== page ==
Sandino, Augusto César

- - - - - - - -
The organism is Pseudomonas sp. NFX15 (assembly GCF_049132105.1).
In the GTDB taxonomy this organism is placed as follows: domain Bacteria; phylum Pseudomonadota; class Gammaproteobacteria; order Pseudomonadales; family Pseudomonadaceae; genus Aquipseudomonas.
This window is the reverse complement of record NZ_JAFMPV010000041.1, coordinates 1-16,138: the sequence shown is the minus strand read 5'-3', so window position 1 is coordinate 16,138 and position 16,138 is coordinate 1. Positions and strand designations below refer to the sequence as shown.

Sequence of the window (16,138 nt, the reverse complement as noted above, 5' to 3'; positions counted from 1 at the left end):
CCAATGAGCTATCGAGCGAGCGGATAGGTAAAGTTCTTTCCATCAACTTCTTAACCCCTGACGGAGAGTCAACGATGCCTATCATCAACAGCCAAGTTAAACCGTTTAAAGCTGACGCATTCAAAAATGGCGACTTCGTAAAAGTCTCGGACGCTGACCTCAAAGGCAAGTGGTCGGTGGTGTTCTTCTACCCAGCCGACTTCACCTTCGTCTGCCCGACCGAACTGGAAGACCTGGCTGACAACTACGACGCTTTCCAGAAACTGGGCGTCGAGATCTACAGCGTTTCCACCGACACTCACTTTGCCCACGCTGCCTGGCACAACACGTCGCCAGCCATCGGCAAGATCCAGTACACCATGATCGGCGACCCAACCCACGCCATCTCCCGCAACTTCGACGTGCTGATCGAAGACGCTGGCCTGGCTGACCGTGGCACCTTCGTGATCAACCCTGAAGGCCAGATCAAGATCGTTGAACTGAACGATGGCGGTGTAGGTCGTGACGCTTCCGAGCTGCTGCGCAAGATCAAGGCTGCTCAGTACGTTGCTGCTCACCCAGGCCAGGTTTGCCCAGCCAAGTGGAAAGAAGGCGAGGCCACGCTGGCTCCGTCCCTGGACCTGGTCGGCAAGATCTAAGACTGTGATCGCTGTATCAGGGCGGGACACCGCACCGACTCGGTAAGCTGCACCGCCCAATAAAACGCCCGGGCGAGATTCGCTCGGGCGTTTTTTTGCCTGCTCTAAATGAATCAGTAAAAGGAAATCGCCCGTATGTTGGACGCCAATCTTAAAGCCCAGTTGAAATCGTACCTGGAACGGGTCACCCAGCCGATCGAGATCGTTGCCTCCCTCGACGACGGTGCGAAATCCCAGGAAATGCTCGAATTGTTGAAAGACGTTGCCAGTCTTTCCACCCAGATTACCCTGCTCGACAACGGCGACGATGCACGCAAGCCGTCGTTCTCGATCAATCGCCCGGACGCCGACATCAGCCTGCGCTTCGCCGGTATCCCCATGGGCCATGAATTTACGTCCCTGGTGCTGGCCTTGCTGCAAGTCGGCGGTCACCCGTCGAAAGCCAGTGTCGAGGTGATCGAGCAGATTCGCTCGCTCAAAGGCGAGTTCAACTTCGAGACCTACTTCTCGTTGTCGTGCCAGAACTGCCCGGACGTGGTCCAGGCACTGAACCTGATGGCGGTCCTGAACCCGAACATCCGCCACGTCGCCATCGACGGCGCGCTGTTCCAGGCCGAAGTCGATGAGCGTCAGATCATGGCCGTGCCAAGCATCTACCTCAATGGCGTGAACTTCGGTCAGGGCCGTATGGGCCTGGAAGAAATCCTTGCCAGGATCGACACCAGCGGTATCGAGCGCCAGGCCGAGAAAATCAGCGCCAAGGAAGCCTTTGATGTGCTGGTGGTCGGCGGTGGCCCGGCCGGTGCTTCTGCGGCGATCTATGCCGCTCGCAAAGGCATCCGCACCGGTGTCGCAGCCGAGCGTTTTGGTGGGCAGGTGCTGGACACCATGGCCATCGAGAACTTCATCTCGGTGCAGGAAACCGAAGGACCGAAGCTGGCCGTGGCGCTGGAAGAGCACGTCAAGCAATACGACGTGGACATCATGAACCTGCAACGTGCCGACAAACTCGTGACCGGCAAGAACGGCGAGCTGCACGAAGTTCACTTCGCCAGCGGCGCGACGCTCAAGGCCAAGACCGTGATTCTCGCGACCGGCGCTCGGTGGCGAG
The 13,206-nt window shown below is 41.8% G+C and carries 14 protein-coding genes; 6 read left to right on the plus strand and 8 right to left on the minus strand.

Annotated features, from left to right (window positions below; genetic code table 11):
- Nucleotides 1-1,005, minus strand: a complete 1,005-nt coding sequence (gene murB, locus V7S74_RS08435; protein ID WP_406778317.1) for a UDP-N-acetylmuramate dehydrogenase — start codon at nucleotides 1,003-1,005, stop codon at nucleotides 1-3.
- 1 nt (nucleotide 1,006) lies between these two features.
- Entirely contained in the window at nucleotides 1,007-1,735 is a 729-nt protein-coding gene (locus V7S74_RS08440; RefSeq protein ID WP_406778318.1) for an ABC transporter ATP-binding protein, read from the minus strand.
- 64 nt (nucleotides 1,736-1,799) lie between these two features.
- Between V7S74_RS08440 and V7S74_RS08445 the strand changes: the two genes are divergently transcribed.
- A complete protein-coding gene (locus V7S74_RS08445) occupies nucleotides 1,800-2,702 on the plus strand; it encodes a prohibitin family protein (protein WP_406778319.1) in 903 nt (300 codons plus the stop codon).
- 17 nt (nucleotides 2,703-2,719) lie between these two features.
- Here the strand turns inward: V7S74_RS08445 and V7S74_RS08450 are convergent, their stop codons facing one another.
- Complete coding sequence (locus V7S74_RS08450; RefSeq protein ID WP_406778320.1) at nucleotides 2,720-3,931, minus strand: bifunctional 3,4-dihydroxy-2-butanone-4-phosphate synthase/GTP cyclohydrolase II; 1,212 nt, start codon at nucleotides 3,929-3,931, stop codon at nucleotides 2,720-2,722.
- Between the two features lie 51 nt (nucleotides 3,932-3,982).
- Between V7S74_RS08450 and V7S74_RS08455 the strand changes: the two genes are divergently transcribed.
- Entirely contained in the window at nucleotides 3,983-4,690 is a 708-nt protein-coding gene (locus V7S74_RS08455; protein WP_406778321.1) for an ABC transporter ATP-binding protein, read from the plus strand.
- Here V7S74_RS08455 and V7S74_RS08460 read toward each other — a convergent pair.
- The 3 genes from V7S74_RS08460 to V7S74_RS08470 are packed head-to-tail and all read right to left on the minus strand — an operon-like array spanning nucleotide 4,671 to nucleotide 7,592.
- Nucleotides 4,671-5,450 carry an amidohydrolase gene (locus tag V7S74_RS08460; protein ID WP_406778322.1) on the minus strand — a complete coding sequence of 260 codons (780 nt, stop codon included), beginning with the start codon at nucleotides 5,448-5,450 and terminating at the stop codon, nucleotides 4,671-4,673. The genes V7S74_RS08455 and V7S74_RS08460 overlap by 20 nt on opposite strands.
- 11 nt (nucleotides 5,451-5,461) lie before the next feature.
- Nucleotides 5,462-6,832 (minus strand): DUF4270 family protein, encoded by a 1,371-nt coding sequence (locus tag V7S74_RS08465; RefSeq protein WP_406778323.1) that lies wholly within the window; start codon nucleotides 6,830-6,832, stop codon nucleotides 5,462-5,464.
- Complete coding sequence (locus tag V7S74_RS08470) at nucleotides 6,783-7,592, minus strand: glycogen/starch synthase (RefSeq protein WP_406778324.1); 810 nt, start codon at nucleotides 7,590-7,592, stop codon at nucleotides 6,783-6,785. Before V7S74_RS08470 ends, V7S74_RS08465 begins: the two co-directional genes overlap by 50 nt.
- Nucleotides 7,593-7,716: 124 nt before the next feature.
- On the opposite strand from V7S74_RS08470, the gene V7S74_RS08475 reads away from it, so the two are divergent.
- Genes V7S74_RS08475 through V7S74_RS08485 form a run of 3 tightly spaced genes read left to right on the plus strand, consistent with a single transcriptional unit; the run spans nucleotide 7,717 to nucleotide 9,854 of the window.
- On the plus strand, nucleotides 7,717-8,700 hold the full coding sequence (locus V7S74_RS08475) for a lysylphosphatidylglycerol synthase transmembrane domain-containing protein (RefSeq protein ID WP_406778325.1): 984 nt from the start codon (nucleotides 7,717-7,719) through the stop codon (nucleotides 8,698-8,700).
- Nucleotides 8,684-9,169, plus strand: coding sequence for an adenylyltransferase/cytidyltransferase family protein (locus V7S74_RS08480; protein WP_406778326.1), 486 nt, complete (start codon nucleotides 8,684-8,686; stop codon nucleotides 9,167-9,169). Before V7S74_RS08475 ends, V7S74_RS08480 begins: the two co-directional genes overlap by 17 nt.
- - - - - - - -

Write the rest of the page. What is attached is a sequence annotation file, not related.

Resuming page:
Sandino, Augusto César ougo͞osˈtō sāˈsär sändēˈnō [key], 1895–1934, Nicaraguan revolutionary general. A farmer and a mining engineer, he joined the liberal revolution (1926) against the conservative government headed by Adolfo Díaz and Emiliano Chamorro. He protested against the new U.S. intervention in Nicaragua in 1926 and rejected the Stimson-Moncada agreement for the elections of 1927. On this score Sandino broke with the liberal leader, José María Moncada, and conducted vigorous guerrilla campaigns (1927–33) against the U.S. marines. Never captured but finally reconciled after the withdrawal of the marines, he headed a cooperative farming scheme. In 1934 he was invited to meet with Gen. Anastasio Somoza, and when he did so, he was seized and executed. It is from his name that the Nicaraguan revolutionary group, the Sandinistas, derives its name.

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